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Legislative Assembly for the ACT: 2018 Week 02 Hansard (Wednesday, 21 February 2018) . . Page.. 530 ..

I have a very good track record of referring constituents to the workplace ombudsman and then getting recompense through the workplace ombudsman’s process. But reflecting on what the minister has said and what Mr Pettersson has said, there are people in business in the ACT who exploit their workers. There is no debate about that; there is no debate about that. It is a given and it is not a thing that anyone in this place would support. I actively encourage young people who are underpaid to go to the Fair Work Ombudsman. The ones that I have referred usually have had a good result.

I argue a little with the assertion put forward by Ms Cody. It is not expensive for them. It is at no cost to them except for their time and their effort. They tend to have to be good record keepers, but the Fair Work Ombudsman works very well in this space. It is because of their diligence that we see these return visits to the Fair Work Ombudsman, especially in the hospitality space in the ACT, which I think should be a matter of concern for us all.

I thank Mr Rattenbury and Ms Le Couteur for raising ethical procurement and supply chain issues to ensure that we have a slavery-free supply chain. I will give Ms Cody and the government the benefit of the doubt that when they talk about government procurement delivering high levels of ethical and labour standards, this is a catch-all for that very expression.

As members would know, in the previous Assembly, when I was the Speaker, we took steps to do what we could to ensure that supply chains in the Legislative Assembly were slavery free. This is extraordinarily difficult to do in a vacuum without widescale support. It became increasingly difficult for us to ensure that everything we procured in the context of the building works that were done here during the last term of the Assembly was slavery free.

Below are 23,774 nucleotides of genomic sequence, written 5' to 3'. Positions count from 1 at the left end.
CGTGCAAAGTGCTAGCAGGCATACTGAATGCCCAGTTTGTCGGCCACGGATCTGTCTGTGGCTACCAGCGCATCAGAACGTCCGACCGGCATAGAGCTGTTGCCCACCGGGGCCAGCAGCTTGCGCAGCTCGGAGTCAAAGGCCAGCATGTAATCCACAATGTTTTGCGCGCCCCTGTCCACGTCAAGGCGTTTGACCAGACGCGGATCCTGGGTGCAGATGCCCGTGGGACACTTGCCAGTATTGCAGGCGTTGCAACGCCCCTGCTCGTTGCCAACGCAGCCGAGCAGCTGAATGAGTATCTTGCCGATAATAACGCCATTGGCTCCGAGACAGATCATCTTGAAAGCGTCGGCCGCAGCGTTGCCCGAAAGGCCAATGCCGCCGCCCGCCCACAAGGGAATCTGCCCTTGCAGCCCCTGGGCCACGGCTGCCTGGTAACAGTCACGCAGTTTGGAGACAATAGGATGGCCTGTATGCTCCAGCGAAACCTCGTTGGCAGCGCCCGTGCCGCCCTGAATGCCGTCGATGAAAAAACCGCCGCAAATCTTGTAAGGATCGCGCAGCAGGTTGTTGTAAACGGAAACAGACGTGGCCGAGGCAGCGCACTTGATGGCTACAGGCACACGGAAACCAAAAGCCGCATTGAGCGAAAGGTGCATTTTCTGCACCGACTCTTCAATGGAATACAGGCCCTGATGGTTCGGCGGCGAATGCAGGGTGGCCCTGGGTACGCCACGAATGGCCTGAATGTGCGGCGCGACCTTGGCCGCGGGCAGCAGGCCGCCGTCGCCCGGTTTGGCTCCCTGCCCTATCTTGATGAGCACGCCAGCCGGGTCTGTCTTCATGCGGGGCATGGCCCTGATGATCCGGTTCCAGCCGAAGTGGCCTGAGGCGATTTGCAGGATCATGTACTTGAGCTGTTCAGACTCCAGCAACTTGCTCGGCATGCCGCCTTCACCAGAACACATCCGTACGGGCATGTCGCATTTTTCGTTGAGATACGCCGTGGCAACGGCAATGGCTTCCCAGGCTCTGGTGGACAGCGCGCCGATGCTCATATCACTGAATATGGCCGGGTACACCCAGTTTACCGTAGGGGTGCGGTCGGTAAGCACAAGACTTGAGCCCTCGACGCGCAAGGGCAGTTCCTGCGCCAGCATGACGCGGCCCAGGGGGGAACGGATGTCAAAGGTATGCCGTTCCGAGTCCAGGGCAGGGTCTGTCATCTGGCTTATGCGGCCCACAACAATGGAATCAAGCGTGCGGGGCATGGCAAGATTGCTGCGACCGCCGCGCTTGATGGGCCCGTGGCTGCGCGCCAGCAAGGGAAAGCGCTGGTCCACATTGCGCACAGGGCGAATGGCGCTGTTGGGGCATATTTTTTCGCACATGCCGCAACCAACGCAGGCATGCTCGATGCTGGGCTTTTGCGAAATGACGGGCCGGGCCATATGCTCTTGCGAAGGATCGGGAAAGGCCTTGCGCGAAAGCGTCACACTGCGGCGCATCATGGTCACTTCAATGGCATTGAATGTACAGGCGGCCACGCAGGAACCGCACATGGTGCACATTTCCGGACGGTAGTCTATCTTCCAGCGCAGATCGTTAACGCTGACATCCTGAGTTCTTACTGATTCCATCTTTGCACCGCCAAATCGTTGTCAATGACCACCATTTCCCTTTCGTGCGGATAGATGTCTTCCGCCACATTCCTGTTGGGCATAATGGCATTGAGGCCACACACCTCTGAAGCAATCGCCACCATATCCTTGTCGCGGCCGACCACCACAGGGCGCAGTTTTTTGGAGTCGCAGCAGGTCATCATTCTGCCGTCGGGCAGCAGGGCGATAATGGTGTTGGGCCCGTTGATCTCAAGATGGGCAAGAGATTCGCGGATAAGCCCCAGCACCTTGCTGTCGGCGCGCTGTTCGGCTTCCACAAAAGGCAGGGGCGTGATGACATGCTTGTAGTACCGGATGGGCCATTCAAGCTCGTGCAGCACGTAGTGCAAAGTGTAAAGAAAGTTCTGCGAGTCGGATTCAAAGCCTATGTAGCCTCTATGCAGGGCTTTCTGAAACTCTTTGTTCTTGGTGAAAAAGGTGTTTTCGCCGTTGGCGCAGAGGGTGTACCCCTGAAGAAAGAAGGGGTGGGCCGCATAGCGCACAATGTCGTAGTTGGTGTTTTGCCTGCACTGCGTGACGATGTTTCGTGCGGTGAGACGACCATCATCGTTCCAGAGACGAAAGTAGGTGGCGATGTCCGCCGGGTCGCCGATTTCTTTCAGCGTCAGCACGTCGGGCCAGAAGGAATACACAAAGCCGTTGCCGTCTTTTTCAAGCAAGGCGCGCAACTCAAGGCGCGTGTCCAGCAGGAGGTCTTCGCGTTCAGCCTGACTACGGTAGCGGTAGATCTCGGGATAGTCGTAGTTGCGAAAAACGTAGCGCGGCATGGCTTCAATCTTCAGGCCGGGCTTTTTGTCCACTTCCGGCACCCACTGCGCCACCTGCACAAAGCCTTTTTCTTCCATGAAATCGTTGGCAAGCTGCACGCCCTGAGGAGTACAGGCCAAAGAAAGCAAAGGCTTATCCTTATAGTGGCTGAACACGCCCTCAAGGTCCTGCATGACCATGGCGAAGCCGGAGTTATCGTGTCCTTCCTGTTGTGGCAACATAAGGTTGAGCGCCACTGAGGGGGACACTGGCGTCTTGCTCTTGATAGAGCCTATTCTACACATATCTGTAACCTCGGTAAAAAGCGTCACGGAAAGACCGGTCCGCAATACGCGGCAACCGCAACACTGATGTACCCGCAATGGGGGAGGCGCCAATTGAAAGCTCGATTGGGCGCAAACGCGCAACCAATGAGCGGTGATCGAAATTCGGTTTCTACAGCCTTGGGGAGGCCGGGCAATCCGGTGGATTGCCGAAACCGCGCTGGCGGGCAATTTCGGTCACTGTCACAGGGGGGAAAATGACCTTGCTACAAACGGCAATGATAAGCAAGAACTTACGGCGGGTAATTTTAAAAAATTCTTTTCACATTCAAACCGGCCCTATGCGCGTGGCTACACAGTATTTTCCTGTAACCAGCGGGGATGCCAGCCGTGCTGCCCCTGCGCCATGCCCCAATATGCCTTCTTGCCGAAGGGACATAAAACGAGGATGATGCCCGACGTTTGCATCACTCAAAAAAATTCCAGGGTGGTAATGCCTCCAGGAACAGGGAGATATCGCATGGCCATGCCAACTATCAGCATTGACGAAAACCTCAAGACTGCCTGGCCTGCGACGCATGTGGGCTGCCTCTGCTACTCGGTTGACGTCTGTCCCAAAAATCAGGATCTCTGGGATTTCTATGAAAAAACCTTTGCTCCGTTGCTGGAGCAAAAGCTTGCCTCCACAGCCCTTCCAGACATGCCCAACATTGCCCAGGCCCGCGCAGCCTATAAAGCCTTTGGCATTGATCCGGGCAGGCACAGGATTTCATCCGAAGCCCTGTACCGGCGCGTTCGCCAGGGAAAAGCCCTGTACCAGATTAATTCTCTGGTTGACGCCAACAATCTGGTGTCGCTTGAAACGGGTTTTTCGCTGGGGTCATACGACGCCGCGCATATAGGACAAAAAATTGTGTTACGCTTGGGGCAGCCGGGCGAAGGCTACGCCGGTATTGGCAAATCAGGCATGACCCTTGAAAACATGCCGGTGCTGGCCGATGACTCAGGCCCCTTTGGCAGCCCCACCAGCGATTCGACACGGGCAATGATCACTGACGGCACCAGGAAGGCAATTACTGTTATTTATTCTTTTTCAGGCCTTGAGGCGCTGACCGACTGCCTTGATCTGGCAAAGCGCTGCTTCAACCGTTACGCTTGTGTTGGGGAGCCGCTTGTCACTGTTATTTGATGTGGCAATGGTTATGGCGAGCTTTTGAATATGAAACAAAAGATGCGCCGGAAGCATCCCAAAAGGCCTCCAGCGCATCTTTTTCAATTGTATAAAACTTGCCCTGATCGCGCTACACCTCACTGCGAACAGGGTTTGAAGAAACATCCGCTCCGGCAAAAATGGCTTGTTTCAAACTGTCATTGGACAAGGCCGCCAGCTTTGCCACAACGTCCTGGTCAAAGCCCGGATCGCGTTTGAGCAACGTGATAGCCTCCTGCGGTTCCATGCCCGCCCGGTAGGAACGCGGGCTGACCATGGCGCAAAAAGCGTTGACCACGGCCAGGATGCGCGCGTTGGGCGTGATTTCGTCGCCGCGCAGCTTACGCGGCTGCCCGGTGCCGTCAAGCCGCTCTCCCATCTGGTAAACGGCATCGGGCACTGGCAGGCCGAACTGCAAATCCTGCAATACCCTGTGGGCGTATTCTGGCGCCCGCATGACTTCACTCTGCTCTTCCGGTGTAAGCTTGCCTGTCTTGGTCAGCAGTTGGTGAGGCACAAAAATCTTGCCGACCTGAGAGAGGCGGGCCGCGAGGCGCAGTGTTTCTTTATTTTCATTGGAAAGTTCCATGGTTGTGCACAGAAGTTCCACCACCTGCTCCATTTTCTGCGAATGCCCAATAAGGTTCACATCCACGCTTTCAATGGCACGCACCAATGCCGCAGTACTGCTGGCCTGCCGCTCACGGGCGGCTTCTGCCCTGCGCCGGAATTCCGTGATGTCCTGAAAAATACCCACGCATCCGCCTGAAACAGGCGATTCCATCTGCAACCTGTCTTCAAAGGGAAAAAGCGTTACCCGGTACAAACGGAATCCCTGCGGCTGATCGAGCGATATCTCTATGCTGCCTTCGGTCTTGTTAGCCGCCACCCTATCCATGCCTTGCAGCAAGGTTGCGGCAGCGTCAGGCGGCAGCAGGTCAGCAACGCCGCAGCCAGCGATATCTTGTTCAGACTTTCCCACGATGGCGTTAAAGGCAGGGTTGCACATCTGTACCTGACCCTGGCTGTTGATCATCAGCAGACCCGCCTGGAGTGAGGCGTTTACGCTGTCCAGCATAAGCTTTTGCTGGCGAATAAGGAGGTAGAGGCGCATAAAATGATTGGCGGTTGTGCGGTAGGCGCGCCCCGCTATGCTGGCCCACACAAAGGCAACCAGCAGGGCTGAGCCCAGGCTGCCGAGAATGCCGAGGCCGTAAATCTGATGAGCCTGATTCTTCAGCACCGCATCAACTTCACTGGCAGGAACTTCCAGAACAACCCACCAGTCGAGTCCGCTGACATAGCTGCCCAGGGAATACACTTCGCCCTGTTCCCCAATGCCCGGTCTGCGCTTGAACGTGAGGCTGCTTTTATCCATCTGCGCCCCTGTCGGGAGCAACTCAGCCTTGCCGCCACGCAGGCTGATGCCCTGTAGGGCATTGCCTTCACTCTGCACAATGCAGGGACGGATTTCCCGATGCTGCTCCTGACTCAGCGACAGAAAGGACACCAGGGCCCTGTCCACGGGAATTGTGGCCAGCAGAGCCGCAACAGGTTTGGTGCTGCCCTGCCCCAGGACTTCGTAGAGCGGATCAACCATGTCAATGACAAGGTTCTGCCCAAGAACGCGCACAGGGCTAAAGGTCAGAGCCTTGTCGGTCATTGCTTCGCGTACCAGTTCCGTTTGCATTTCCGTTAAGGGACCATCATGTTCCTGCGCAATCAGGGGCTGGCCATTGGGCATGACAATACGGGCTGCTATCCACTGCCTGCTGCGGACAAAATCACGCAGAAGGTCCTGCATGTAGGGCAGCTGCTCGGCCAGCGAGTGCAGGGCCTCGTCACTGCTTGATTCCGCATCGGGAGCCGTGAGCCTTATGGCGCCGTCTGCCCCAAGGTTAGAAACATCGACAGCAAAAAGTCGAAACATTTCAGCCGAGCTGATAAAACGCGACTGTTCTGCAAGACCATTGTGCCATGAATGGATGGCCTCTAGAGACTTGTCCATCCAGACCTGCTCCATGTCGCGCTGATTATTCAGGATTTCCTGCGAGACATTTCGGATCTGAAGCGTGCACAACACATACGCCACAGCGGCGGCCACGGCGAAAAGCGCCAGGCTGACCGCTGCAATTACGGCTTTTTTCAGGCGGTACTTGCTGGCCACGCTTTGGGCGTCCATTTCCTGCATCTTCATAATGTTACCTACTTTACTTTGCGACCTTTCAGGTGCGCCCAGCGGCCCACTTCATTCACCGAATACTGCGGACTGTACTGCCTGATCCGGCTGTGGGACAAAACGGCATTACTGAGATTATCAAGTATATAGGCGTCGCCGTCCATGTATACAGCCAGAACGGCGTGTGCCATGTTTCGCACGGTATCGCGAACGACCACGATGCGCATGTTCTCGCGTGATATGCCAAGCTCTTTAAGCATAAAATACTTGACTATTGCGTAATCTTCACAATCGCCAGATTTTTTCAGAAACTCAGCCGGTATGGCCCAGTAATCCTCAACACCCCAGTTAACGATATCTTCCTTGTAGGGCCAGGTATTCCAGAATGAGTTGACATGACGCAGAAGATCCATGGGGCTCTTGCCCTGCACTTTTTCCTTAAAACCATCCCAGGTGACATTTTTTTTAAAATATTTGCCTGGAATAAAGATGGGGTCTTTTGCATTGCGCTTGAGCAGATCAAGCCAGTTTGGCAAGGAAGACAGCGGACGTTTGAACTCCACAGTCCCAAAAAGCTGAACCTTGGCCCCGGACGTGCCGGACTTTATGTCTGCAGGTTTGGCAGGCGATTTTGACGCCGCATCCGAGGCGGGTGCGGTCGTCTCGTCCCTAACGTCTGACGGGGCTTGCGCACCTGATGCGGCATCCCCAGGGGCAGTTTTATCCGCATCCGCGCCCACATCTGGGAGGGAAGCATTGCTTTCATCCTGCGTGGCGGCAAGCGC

When we look at our iPads, we see the heavy metals—the cadmium and the like—that are in them. We know that there are people who work in slave-like conditions to produce the rare metals that go into our electronic devices. The risk is that every time we purchase something, we are purchasing it from a supply chain that is compromised.

I have spoken about this on a number of occasions. I made representations to the recently concluded inquiry run in the commonwealth parliament in relation to the modern slavery legislation. I note the bipartisan support in the federal parliament for the implementation of modern slavery legislation to build on the work that has already been done quite effectively in the United Kingdom, but more can be done.

I spoke in the adjournment debate last week in relation to the work that has been done by the Sydney archdiocese to ensure that their supply chains are slavery free. There are lots of implications for, and hard work that needs to be done by, the archdiocese, but they have taken a leadership role in this. I think they are an example to other large employers. I will be speaking on this matter to the Catholic Archbishop of Canberra, because the archdiocese of Canberra, through its schools and hospitals indirectly, is again one of the largest employers in the ACT, and it has considerable buying power.

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